When clear and measurable goals and objectives are in place, organizational alignment can only be brought about. For instance, if the business owner or leadership team wants to grow the business from $5 million in revenue to $10 million within a year (a measurable target that contributes to a directional goal), then that objective needs to be clear both to him and to the rest of the organization so that everyone knows what success looks like. That same objective should be applied to every organizational department and communicated throughout the team so everyone knows what success looks like. That way, everyone knows what success looks like and has a measurable target to align their efforts.
In the financial world, metrics often concern income, revenue, profits and loss, etc. When you start getting into areas like engineering and operations, metrics might include utilization. If you can’t get 100% utilization, for instance, set a goal of 80% and track the hours put towards production. There are always ways to establish some measurability, even from a quality control standpoint, such as a last-time recordable accident rate or an engineering error rate.
The executive team, for instance, may want to meet with the management team or employees to discuss what success looks like and how each team member contributes towards it. Once this meeting occurs, leaders should follow up with frequent check-ins to ensure everyone is on course. If something comes up, the team can immediately address the issue and make any necessary adjustments.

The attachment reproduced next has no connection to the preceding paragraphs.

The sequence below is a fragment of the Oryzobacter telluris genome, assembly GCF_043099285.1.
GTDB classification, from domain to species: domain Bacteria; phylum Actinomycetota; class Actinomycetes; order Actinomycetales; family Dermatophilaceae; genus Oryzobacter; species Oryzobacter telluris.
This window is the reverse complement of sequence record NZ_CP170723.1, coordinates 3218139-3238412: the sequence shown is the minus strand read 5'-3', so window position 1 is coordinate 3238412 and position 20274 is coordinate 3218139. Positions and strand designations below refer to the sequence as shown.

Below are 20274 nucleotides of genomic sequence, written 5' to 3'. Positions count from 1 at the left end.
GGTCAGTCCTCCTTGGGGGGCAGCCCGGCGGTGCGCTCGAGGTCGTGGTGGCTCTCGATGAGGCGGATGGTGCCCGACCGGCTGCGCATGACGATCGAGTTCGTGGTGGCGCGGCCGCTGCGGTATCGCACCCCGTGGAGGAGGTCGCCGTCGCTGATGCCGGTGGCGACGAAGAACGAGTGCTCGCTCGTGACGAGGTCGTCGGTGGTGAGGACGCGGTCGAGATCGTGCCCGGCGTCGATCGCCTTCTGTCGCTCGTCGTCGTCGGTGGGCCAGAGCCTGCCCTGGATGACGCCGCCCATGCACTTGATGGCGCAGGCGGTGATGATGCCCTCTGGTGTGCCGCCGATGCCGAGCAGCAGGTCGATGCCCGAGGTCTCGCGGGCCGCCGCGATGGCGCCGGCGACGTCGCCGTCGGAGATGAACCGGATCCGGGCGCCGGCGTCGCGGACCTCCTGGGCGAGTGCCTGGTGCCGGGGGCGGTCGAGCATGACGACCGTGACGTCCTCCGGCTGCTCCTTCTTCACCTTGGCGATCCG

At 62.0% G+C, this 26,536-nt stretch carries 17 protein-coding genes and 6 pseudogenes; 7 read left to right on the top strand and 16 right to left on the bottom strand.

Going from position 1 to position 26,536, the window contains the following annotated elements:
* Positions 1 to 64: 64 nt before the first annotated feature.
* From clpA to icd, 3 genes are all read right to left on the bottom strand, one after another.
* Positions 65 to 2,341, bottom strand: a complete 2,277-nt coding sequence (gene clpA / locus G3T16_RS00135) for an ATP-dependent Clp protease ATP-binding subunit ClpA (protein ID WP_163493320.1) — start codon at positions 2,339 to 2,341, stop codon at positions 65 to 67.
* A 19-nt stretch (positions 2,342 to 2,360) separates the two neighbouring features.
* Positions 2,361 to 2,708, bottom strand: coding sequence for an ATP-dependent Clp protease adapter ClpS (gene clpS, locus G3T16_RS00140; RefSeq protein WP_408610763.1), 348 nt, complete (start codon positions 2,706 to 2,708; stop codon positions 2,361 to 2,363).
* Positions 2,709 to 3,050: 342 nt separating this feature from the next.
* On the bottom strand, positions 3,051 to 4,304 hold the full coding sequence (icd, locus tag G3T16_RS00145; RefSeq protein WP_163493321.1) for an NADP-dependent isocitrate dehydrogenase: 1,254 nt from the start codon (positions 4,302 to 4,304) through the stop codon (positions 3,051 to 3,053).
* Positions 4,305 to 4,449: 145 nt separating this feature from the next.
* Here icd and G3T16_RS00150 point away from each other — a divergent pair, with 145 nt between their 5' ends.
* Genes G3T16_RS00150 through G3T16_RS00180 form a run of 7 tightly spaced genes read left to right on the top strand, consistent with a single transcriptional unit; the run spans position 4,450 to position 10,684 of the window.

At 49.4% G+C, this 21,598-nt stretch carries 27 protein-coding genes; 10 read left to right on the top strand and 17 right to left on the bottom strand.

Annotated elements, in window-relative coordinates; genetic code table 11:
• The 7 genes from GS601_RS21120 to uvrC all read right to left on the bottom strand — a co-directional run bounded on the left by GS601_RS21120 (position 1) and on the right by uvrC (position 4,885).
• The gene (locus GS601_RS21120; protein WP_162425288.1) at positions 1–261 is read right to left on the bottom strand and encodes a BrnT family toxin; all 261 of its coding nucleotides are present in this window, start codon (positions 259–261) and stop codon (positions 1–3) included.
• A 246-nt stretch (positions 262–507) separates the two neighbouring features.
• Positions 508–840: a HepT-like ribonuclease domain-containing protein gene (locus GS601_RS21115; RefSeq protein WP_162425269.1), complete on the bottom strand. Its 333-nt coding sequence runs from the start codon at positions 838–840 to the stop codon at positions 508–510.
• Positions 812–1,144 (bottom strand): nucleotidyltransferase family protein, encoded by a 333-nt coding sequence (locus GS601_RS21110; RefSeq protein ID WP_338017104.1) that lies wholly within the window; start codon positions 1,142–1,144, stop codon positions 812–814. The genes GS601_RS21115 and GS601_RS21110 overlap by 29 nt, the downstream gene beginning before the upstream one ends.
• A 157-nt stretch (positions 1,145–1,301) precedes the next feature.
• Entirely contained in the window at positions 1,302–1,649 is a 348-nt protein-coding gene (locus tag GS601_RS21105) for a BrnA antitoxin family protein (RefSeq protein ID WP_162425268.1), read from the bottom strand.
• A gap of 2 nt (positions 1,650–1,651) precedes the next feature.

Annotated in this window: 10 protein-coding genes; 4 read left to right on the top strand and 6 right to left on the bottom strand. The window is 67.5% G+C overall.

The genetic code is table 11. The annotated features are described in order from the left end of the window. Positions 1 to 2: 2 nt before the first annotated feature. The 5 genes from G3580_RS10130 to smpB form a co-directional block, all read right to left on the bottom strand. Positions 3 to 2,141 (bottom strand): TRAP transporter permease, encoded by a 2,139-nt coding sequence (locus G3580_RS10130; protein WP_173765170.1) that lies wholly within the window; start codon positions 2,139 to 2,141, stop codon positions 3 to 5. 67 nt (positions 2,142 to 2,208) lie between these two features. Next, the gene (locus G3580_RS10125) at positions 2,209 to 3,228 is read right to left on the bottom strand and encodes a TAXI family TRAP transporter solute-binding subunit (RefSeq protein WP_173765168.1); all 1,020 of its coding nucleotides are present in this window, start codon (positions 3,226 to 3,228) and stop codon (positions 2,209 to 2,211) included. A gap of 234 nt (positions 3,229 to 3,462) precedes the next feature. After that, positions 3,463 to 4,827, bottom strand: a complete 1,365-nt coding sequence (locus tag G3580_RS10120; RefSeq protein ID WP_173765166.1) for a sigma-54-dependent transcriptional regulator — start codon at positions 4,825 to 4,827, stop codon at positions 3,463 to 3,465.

Benefits of Outcome-driven Strategic Goals
Outcome-driven strategic goals, when executed correctly, can bring tremendous benefits to an organization. Some of the most common benefits include:
- Improved organizational efficiency
- Increased productivity
- Increased revenue
- Reduced employee turnover
- Stronger leadership execution
- A competitive edge
- More robust and sustainable operations
Scorecards and Flash-Metrics
One way to stay aligned on measurable objectives is with regular touchpoints. Every week, with your leadership team, create flash reports that explain where you’re going concerning your goals and get everybody engaged. This helps you solve problems together as a team. You’ll be amazed at how much intelligence is sitting there. Utilize all the knowledge that you can.
A weekly scorecard will help you understand organizational performance against key performance indicators. You need to know exactly where you are on a trending basis, so it’s essential to look at weekly rather than quarterly or monthly goals.
When managed correctly, directional and outcome-driven goals can benefit an organization. Successful organizations typically have successful teams, and successful goals and objectives naturally guide successful teams. If you’re managing or leading a team and would like to implement a successful set of goals and objectives, we encourage you to keep the benefits of outcome-driven strategic goals in mind – and give us a call if you’re unsure or want to dig in more. When executed correctly, these goals can bring tremendous benefits to an organization.